Fishing News

The Challenger Returns

Feb 17, 2021 | Flats Boats

I still can’t believe it’s been 16 years since I went down this road! I guess life has a way of throwing you curve balls. Even our best plans get derailed when family and work take a priority. At least that’s what I tell myself when I look back. I had to begrudgingly put my Challenger restoartion on hold as I devoted all my spare time to raising my family and starting a business.

Luckily life has come back full circle and I have recently been able to get back on track. Thankfully my son has developed a love for fishing! I was afraid there for awhile because he wanted nothing to do with it early on. My weekends were spent at the baseball fields and not on the flats. I have a soft spot for my kids and I sacrifced accordingly so that they could pursue their interests.

My son’s new found love for fishing has been the perfect kickstart needed to dust off the Challenger and finally restore her to her former glory. The two of us have begun where I left off so many years ago. Turns out that life knew what she was doing! Restoring the boat has become one of those Father and son projects we all dream about.

We have been making steady progress as our goal is to have her back on the water in time for summer. In the meantime I enjoyed looking back at some of my older posts from when I first bought here. I will post a progress update soon but in the meantime I thought it would be fun to share some of the old posts again.

What better way to do that then to kick it off with a little history of the Happy Mon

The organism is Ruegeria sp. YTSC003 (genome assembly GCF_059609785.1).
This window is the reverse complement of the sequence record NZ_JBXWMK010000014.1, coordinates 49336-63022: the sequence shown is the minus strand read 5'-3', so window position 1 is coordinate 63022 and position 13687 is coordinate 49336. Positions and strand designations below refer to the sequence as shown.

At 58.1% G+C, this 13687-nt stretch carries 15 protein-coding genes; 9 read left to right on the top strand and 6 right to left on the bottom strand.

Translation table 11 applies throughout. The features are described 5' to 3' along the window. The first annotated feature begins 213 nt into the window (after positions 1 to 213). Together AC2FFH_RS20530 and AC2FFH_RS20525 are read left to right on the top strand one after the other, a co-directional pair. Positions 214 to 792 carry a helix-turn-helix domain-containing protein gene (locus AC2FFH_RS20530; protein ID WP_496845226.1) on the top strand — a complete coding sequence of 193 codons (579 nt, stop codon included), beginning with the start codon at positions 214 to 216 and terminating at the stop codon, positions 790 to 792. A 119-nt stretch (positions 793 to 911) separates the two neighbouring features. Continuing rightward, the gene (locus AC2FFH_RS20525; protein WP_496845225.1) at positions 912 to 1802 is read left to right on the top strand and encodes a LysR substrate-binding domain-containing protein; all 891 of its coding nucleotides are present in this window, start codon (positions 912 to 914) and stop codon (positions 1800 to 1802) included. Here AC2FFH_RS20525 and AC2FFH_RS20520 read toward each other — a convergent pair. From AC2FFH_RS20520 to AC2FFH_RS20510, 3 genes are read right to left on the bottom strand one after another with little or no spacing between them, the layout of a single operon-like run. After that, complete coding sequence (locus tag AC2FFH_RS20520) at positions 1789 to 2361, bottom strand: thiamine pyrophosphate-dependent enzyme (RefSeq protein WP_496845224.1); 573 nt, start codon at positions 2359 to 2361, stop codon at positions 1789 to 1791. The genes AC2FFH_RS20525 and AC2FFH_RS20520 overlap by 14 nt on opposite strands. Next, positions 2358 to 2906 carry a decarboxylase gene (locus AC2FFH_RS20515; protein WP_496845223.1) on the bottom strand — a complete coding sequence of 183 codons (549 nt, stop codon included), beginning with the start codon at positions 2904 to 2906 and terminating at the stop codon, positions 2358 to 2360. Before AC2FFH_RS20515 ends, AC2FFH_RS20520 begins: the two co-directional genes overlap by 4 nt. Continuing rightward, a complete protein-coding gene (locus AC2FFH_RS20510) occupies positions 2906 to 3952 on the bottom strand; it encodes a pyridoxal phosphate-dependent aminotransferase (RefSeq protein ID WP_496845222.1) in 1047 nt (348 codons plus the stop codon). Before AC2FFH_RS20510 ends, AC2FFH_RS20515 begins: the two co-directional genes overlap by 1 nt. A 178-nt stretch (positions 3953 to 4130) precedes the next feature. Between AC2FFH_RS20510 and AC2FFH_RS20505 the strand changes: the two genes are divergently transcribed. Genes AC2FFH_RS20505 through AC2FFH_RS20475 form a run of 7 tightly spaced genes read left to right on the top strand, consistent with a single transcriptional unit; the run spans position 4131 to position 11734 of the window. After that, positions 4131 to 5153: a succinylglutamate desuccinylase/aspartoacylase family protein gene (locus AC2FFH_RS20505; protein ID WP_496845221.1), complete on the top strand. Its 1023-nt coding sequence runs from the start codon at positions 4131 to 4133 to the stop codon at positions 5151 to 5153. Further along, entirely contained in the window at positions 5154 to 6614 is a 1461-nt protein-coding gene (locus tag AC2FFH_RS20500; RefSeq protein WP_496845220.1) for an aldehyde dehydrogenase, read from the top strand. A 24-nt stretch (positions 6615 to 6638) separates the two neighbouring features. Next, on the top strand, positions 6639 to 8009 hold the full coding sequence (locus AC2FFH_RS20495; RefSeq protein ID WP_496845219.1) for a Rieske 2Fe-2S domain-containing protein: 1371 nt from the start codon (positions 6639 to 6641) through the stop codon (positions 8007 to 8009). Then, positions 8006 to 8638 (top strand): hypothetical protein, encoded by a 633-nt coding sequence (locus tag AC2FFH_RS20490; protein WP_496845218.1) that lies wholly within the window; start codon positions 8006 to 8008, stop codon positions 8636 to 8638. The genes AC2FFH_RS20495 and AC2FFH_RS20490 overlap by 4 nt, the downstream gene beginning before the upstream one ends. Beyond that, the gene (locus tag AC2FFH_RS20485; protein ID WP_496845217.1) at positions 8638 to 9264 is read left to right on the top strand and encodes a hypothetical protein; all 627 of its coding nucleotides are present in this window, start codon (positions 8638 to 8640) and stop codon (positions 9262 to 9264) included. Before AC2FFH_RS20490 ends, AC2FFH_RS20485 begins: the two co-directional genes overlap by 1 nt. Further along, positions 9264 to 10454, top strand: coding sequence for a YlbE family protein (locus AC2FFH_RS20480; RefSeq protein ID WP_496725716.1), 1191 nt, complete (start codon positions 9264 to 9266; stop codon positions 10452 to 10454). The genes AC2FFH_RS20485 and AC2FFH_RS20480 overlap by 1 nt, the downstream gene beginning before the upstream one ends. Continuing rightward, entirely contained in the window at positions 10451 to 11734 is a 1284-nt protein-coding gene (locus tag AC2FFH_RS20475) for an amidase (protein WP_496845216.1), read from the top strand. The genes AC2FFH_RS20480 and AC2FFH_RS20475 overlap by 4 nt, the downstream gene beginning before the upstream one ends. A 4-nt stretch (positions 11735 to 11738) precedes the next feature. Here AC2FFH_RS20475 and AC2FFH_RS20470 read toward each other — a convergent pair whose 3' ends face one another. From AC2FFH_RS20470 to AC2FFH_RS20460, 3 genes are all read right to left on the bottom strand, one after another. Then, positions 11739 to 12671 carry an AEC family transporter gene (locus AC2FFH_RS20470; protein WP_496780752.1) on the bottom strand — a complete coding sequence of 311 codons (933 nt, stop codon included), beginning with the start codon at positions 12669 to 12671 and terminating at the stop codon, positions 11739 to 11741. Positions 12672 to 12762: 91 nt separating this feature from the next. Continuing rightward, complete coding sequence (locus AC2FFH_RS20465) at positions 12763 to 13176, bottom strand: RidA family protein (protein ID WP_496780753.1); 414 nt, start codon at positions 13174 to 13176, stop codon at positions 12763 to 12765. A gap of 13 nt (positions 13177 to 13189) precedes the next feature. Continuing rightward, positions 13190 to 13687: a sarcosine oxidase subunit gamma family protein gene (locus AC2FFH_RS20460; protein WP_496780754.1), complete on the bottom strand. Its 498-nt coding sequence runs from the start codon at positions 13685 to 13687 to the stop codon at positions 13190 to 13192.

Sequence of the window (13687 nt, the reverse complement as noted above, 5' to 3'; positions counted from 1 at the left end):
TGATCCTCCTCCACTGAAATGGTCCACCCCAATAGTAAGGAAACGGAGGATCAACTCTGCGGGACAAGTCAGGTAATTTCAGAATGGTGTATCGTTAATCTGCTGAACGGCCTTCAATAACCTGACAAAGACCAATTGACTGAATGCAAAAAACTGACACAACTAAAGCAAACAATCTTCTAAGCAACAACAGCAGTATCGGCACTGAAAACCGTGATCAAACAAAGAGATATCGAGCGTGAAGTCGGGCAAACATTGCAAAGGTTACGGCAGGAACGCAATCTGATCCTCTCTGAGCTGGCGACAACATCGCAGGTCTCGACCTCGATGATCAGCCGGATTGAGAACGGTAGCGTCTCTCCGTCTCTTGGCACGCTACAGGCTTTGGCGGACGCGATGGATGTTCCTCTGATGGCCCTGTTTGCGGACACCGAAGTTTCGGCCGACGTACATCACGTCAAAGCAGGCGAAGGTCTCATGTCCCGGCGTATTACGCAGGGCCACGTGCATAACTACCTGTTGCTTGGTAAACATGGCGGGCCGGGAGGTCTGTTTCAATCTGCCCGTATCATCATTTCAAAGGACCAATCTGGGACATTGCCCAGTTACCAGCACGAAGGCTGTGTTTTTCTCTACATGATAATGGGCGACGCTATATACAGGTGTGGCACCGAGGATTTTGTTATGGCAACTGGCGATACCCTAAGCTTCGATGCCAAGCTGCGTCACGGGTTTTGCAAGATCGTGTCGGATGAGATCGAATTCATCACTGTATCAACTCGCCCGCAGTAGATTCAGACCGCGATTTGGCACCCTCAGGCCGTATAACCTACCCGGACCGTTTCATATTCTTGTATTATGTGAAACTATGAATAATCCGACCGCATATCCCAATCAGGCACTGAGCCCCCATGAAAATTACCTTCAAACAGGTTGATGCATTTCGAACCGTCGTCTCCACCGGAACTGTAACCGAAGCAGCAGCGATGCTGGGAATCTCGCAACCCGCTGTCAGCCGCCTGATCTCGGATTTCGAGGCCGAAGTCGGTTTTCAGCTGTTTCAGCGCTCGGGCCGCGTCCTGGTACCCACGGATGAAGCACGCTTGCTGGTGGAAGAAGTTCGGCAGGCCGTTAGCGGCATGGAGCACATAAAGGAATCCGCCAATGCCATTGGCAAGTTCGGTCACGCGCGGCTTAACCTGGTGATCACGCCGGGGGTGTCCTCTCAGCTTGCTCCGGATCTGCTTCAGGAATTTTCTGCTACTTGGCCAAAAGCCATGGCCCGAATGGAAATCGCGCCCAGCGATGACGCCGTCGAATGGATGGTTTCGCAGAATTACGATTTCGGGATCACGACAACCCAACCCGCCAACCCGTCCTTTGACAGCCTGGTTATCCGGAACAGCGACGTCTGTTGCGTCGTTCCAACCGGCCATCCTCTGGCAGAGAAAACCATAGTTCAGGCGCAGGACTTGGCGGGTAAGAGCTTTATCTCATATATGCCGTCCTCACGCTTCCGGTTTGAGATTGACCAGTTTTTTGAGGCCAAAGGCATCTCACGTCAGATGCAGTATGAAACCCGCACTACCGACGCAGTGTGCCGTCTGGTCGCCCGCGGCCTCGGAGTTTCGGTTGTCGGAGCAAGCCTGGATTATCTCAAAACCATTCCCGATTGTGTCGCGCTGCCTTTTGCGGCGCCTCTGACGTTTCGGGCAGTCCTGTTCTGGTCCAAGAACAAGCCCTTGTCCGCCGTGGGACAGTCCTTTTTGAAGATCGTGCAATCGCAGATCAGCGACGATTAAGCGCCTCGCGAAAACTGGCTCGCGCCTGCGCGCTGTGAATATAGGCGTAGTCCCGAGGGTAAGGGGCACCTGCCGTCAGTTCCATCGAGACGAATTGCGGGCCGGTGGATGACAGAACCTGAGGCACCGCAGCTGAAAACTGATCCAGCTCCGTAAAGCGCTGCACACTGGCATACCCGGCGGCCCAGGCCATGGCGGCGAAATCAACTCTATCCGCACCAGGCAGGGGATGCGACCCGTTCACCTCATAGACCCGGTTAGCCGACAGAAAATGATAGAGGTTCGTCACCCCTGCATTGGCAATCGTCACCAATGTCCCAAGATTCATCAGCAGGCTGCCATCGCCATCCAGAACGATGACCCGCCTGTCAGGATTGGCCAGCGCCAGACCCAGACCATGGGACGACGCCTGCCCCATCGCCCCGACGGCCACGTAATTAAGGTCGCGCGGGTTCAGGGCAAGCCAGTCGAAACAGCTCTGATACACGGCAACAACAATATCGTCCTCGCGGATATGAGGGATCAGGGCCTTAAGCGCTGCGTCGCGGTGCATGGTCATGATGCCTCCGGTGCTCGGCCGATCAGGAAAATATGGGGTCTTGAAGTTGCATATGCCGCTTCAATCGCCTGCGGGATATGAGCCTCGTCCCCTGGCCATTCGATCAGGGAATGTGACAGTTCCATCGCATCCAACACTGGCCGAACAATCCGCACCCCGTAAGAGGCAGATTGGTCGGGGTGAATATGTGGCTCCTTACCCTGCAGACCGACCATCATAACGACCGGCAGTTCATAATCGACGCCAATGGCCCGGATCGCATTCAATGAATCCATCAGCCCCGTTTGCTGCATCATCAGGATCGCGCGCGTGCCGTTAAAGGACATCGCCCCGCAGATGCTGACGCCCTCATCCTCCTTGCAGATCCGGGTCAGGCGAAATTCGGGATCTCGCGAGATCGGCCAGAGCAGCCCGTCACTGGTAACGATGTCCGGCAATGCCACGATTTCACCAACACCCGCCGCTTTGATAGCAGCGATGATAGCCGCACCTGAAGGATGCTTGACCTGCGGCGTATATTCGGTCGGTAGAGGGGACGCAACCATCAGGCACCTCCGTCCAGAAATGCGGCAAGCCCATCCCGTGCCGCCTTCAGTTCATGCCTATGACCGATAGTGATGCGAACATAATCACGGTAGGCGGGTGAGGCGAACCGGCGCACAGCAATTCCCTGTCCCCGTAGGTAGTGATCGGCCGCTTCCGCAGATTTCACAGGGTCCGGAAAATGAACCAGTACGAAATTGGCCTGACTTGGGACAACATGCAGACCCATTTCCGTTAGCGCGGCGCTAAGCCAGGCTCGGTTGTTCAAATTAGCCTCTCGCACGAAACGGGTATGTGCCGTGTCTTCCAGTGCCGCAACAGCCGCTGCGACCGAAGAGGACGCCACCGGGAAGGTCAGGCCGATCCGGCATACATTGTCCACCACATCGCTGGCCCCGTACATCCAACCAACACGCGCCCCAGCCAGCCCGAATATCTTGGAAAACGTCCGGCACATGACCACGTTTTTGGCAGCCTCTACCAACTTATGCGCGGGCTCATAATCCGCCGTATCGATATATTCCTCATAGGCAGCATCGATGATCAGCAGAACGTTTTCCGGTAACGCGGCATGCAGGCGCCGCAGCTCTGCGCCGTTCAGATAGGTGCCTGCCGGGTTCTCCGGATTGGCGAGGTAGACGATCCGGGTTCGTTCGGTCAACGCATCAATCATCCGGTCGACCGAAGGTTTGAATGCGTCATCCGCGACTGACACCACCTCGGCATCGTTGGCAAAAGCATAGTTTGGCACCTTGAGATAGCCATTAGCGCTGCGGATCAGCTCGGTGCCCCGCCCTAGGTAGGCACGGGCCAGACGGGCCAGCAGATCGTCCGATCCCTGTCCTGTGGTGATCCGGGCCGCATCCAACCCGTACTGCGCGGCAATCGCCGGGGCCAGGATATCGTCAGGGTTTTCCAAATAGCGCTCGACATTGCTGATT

I  first got the itch to find a classic flats boat to restore from my good friend and fly fisherman extrordinaire, Will Campbell.

Will is a fellow car nut and flats fisherman who piqued my interest with his enthusiastic stories of vintage flats boats, particularly the Challenger. Listening to him talk about how incredible it would be to have a classic, vintage skiff among a sea of mass-produced boats really inspired me. I’ve always been a sucker for custom, vintage cars so why not a boat?

I began to search the web for anything I could find related to Challengers. I hit pay dirt one day while reading the Florida Sportsman fishing forum.

One of the forum’s members had just finished his very own Challenger restoration and posted a build gallery. Once I saw those beautiful images I was hooked! I knew that was the boat for me.

I immediately began to scour the ads and the Internet for any Challengers for sale. As luck would have it, I found out through Will that Jody Moore’s Challenger was for sale.

Jody’s boat was known as a Perfection Challenger. It seems that sometime during the late 1970’s to early 1980’s a company named Perfection bought the rights to reproduce the same original classic Challenger that was first made in the 1950’s. I believe it is the same exact boat and hull design.

Now I am by no means an expert on this subject. I barely even come close to scratching the surface of understanding the historic timeline of these boats. So don’t hold it against me if I have recounted anything less than perfect. I’ll do my best to relay the legend as it was told to me,